Mid-course Adjustment

     The Mid-Course Adjustment is a voluntary, non-evaluative, whole-class interview. This interview is usually conducted before or, at the latest, at mid-semester. Its purpose is to help the instructor see the course from the students' point-of-view, and to give the teacher an opportunity to respond to the students' comments and concerns, adjusting the course if necessary.

     The procedure begins at the request of the instructor. The instructor and a trained facilitator -- a colleague, usually a CTE co-director or graduate assistant -- meet to discuss the situation and to schedule a date for the colleague to visit the class. When the colleague arrives at the room, usually a half-hour prior to the end of the class, the instructor introduces him or her to the class and leaves the room. The colleague then explains that the instructor is interested in comments and recommendations, and that all these will be conveyed intact to the instructor with no names mentioned (It is unlikely, at any rate, that the colleague will know these students). The facilitator then asks the students to address three questions, first in a few minutes of informal writing and then either in the large group or in small groups:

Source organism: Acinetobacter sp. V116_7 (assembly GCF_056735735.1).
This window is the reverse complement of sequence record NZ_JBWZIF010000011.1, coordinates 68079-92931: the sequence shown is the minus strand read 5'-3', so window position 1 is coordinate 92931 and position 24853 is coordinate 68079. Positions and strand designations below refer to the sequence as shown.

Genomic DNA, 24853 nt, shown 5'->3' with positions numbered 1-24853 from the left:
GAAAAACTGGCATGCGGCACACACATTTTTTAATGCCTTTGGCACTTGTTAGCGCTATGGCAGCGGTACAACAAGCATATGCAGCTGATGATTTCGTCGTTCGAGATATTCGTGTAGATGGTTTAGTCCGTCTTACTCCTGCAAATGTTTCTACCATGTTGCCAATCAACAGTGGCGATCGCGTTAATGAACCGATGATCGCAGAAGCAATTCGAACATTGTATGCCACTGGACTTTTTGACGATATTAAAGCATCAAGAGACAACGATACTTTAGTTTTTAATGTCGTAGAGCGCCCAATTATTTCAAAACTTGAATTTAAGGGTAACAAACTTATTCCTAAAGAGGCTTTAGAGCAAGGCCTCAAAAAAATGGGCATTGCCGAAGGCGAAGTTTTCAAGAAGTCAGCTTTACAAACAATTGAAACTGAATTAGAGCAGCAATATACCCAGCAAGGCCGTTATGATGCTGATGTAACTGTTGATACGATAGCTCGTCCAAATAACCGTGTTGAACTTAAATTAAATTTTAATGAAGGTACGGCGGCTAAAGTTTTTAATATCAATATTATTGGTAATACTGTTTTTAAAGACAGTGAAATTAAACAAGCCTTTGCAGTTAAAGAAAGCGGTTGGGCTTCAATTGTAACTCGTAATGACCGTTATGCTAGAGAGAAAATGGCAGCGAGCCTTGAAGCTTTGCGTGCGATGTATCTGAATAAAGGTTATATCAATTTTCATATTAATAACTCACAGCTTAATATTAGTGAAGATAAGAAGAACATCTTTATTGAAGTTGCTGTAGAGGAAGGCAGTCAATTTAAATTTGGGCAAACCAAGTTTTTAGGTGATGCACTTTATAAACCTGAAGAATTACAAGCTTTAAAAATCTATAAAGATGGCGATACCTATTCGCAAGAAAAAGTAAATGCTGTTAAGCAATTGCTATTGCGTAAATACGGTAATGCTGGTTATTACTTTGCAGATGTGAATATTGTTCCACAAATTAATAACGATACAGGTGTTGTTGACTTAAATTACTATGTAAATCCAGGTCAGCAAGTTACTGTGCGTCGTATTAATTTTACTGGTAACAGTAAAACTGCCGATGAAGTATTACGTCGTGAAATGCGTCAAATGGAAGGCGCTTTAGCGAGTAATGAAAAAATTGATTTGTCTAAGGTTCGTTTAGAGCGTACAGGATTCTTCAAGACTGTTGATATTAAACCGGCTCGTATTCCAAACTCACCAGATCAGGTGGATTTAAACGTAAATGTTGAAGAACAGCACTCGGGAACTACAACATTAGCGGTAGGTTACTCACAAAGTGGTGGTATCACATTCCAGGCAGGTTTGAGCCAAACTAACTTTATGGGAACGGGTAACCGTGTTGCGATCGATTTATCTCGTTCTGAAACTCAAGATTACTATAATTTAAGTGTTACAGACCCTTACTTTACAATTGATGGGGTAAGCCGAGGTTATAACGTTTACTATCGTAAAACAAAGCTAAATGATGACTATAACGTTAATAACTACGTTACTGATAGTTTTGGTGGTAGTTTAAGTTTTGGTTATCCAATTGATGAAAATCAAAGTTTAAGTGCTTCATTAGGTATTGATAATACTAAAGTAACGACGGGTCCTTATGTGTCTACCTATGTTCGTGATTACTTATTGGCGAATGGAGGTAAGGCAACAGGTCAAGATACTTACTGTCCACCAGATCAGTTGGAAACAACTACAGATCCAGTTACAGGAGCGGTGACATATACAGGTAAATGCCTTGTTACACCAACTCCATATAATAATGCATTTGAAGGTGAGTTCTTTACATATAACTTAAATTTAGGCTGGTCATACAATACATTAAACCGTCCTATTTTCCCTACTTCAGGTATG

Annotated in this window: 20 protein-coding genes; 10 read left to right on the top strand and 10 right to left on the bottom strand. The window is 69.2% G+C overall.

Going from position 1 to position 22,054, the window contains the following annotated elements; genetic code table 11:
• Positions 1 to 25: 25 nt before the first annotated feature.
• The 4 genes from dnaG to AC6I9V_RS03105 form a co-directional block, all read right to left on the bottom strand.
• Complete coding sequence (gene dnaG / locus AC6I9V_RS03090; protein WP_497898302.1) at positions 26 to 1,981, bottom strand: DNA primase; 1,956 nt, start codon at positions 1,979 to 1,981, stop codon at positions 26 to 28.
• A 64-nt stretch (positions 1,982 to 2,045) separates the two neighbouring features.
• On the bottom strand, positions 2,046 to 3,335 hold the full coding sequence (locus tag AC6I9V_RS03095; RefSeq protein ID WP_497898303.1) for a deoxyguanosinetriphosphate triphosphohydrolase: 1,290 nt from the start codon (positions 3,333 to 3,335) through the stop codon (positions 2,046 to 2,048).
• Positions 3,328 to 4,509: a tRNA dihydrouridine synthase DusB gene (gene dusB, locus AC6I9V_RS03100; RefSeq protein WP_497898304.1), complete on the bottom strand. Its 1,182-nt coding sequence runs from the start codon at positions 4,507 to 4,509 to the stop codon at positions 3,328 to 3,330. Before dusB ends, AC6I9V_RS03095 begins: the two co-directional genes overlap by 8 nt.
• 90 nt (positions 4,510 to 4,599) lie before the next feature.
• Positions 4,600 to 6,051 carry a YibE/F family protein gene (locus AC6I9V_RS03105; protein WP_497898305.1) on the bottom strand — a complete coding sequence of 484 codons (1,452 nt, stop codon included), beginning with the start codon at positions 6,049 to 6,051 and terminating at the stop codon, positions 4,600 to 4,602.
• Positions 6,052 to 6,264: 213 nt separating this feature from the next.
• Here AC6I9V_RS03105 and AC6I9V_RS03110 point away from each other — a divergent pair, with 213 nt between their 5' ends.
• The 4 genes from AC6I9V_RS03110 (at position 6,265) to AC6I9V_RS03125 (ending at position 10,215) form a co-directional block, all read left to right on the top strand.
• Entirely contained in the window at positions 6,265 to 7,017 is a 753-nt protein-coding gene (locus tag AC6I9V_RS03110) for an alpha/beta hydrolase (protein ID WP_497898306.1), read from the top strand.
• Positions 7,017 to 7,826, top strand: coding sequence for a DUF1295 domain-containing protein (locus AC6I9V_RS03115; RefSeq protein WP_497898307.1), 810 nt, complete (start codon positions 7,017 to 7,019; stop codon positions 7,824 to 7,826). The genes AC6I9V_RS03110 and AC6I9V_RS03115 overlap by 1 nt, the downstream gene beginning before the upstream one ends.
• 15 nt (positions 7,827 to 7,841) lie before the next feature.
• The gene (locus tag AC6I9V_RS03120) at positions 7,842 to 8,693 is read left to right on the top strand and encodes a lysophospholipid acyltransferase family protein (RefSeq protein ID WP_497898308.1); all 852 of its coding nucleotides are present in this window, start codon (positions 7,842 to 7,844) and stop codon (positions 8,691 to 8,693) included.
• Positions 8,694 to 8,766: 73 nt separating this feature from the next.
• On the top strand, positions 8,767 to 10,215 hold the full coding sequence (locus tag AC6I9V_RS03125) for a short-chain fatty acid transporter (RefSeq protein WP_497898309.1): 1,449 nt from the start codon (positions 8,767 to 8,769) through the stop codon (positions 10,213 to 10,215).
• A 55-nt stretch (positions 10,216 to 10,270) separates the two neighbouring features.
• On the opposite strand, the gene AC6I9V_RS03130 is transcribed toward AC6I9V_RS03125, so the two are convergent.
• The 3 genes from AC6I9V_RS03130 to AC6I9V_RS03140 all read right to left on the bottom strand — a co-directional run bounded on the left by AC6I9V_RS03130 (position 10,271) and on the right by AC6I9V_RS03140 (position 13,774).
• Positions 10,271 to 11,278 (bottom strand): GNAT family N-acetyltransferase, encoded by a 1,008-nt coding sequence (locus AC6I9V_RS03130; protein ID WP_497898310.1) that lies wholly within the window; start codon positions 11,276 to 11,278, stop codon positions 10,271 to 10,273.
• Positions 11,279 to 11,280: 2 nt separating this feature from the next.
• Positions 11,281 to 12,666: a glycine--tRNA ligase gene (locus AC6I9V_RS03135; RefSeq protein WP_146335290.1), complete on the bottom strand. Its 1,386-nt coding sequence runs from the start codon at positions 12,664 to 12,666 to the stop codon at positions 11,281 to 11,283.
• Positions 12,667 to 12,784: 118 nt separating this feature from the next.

What do you like about the class?

What in the class needs improvement?

What suggestions can you make for bringing these improvements about?

     The students report openly to the facilitator, who notes as specifically as possible the recommendations and comments and suggestions.  Written student comments will never be shown to the instructor, but rather summarized by the facilitator.

     The facilitator then meets with the instructor to debrief and clarify the students' comments. At the next class meeting, the instructor opens with a summary of the comments, shares his or her reactions to them, and discusses possible changes in the course from that point on. Sometimes a follow-up meeting between the instructor and the facilitator helps to measure the effectiveness of the Mid-Course Adjustment.


Please send questions, suggestions or comments to Jim Hauser and Bob Rosen, 
Co-directors, Center for Teaching Excellence